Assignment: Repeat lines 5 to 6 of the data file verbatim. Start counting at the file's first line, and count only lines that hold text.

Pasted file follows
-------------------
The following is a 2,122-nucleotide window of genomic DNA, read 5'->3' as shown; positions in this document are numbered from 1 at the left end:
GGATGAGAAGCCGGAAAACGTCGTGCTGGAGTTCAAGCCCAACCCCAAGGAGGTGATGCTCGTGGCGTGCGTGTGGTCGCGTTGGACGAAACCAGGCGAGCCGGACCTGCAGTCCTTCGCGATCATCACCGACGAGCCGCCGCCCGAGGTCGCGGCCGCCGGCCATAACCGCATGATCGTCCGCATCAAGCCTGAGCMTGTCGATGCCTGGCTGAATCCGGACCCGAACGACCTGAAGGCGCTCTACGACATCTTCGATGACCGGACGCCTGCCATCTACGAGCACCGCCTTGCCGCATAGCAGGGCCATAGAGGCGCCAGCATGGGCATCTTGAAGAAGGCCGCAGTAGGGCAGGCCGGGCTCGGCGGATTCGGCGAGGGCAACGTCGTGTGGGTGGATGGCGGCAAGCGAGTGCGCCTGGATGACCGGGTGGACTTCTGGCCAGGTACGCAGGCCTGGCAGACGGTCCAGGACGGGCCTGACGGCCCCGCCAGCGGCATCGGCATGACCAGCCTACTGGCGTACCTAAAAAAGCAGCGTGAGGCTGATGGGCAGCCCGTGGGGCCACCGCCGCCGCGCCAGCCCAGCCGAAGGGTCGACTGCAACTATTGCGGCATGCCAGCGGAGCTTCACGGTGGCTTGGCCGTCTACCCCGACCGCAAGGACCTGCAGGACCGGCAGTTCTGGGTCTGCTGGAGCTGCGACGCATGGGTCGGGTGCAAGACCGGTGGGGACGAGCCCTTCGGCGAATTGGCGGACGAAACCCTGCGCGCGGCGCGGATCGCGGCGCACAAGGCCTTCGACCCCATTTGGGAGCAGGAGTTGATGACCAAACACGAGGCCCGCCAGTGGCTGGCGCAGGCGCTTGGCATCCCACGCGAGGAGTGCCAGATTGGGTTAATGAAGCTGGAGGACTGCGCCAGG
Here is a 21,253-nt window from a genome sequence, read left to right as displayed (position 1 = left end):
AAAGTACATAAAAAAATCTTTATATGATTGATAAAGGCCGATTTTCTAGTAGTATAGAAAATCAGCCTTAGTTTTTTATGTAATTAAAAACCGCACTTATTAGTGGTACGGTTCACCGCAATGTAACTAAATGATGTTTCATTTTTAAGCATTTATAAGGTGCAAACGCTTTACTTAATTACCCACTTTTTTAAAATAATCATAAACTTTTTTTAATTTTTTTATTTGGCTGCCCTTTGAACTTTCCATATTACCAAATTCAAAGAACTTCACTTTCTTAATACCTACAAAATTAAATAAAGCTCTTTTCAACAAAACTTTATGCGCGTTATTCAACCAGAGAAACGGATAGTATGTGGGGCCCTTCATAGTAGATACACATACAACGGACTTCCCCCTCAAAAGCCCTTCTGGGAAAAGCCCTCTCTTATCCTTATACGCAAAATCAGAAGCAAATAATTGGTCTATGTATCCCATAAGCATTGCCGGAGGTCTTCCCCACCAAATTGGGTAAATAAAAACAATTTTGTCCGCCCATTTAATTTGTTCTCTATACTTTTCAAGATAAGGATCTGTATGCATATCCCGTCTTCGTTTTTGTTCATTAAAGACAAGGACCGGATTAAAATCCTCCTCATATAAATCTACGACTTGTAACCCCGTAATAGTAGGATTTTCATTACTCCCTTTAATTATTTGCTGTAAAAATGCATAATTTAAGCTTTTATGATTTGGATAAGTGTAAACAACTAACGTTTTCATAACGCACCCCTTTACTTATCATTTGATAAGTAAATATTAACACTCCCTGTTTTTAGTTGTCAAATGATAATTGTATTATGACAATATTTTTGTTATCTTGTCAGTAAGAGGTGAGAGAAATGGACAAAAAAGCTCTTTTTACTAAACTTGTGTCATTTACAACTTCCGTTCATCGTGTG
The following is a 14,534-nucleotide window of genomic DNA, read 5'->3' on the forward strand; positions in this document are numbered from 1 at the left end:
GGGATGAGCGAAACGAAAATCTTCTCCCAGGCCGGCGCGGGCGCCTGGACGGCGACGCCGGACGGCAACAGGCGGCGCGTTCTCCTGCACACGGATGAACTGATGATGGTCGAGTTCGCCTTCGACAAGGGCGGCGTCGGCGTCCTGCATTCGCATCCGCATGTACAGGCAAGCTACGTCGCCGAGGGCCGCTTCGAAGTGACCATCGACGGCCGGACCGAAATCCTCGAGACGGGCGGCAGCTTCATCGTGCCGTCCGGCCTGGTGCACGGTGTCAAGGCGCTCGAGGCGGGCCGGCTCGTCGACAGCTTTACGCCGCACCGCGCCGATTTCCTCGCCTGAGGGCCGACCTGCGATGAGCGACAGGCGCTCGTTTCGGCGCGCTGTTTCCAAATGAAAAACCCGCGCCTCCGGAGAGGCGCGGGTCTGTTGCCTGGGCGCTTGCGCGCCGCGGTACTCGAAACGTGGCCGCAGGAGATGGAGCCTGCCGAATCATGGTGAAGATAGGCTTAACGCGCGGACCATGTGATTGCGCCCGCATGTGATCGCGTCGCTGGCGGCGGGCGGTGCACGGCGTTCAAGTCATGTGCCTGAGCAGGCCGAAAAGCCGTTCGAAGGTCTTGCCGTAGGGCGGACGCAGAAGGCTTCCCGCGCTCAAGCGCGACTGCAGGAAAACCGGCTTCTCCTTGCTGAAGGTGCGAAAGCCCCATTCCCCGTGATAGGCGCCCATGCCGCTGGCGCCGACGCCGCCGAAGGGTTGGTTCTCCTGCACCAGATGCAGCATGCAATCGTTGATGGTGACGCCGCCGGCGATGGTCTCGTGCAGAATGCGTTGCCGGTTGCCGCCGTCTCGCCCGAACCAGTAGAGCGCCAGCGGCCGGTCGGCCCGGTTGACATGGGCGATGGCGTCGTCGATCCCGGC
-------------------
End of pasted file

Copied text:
The following is a 14,534-nucleotide window of genomic DNA, read 5'->3' on the forward strand; positions in this document are numbered from 1 at the left end:
GGGATGAGCGAAACGAAAATCTTCTCCCAGGCCGGCGCGGGCGCCTGGACGGCGACGCCGGACGGCAACAGGCGGCGCGTTCTCCTGCACACGGATGAACTGATGATGGTCGAGTTCGCCTTCGACAAGGGCGGCGTCGGCGTCCTGCATTCGCATCCGCATGTACAGGCAAGCTACGTCGCCGAGGGCCGCTTCGAAGTGACCATCGACGGCCGGACCGAAATCCTCGAGACGGGCGGCAGCTTCATCGTGCCGTCCGGCCTGGTGCACGGTGTCAAGGCGCTCGAGGCGGGCCGGCTCGTCGACAGCTTTACGCCGCACCGCGCCGATTTCCTCGCCTGAGGGCCGACCTGCGATGAGCGACAGGCGCTCGTTTCGGCGCGCTGTTTCCAAATGAAAAACCCGCGCCTCCGGAGAGGCGCGGGTCTGTTGCCTGGGCGCTTGCGCGCCGCGGTACTCGAAACGTGGCCGCAGGAGATGGAGCCTGCCGAATCATGGTGAAGATAGGCTTAACGCGCGGACCATGTGATTGCGCCCGCATGTGATCGCGTCGCTGGCGGCGGGCGGTGCACGGCGTTCAAGTCATGTGCCTGAGCAGGCCGAAAAGCCGTTCGAAGGTCTTGCCGTAGGGCGGACGCAGAAGGCTTCCCGCGCTCAAGCGCGACTGCAGGAAAACCGGCTTCTCCTTGCTGAAGGTGCGAAAGCCCCATTCCCCGTGATAGGCGCCCATGCCGCTGGCGCCGACGCCGCCGAAGGGTTGGTTCTCCTGCACCAGATGCAGCATGCAATCGTTGATGGTGACGCCGCCGGCGATGGTCTCGTGCAGAATGCGTTGCCGGTTGCCGCCGTCTCGCCCGAACCAGTAGAGCGCCAGCGGCCGGTCGGCCCGGTTGACATGGGCGATGGCGTCGTCGATCCCGGC